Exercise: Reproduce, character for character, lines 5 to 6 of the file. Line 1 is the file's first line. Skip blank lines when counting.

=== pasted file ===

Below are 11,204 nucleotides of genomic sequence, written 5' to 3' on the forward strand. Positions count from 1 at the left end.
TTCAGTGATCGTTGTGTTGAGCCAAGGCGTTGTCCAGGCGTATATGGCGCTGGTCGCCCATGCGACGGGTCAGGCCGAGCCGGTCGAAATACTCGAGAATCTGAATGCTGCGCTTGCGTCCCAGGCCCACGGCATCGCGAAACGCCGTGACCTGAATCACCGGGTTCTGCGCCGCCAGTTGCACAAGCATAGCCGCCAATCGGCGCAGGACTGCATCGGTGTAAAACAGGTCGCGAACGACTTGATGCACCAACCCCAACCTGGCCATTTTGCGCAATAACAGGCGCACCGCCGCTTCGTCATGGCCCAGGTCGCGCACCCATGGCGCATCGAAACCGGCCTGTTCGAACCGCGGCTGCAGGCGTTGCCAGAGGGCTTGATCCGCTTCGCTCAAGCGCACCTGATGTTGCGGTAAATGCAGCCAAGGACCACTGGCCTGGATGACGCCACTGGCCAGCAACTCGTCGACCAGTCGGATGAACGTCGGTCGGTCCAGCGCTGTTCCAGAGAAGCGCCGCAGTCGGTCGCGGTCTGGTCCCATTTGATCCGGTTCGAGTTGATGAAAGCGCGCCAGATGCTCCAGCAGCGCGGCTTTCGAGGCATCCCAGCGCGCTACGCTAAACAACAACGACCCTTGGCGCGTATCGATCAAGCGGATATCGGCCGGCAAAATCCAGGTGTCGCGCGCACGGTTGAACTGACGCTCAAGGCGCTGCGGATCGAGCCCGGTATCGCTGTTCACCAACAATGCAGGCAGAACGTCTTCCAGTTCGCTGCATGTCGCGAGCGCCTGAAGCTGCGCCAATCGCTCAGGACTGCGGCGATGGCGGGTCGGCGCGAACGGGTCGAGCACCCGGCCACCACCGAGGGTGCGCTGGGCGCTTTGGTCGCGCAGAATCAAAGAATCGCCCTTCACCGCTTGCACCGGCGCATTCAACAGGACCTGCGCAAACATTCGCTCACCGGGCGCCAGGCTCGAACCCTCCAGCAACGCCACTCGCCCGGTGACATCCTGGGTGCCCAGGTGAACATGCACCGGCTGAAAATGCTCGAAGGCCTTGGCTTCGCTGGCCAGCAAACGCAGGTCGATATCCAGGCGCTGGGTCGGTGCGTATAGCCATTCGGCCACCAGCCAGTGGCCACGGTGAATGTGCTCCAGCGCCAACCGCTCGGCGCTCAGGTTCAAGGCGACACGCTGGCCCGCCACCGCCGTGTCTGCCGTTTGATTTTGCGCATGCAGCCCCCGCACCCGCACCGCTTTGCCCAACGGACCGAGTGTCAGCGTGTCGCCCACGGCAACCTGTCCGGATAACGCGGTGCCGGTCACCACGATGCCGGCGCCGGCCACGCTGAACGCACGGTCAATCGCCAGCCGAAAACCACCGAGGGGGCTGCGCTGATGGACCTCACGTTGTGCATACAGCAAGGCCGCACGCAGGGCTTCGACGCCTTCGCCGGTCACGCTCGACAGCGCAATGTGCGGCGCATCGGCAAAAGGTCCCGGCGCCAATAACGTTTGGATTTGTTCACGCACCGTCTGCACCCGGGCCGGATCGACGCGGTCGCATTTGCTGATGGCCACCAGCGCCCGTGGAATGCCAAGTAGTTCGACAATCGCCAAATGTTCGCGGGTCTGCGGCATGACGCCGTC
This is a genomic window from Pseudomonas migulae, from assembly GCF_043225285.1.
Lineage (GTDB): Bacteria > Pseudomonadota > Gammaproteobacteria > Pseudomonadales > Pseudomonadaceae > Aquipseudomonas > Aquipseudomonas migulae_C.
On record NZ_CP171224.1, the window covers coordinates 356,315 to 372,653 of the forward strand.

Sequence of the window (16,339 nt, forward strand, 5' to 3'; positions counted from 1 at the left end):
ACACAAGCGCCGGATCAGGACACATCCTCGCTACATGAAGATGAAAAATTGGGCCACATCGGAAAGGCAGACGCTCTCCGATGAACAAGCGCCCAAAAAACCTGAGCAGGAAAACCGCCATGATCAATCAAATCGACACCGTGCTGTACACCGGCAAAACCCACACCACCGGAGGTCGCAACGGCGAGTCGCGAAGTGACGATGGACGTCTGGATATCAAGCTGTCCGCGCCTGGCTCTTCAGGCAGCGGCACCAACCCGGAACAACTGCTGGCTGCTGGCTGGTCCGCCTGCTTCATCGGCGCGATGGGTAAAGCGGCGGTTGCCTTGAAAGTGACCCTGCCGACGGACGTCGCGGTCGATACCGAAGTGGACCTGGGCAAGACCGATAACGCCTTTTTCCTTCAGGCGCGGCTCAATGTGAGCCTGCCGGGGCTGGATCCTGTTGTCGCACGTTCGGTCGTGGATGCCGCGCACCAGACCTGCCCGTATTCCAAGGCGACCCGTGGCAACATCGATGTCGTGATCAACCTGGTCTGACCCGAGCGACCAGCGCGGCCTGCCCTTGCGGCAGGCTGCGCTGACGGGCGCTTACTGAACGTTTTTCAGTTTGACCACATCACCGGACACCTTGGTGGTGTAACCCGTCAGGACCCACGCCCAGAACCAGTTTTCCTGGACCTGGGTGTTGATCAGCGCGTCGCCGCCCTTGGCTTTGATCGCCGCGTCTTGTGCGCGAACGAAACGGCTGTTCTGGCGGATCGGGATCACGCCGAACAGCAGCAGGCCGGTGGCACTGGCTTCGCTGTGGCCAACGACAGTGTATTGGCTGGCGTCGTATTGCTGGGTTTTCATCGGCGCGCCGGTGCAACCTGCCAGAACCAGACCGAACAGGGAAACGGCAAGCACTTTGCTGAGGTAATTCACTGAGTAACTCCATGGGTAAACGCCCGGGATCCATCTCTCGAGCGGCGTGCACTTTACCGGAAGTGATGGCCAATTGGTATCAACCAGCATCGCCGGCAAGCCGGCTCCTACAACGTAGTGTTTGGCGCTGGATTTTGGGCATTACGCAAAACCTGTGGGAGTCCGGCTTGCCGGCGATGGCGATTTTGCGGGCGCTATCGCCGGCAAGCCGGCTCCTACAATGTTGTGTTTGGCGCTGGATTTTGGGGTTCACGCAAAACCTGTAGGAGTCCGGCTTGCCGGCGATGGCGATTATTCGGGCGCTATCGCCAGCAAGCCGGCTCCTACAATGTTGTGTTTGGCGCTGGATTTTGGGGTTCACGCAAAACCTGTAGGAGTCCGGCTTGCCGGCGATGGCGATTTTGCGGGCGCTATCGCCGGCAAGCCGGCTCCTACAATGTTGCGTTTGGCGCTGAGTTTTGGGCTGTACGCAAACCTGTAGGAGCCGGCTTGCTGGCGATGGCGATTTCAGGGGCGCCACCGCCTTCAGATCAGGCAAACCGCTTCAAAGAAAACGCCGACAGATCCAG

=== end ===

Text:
On record NZ_CP171224.1, the window covers coordinates 356,315 to 372,653 of the forward strand.

Sequence of the window (16,339 nt, forward strand, 5' to 3'; positions counted from 1 at the left end):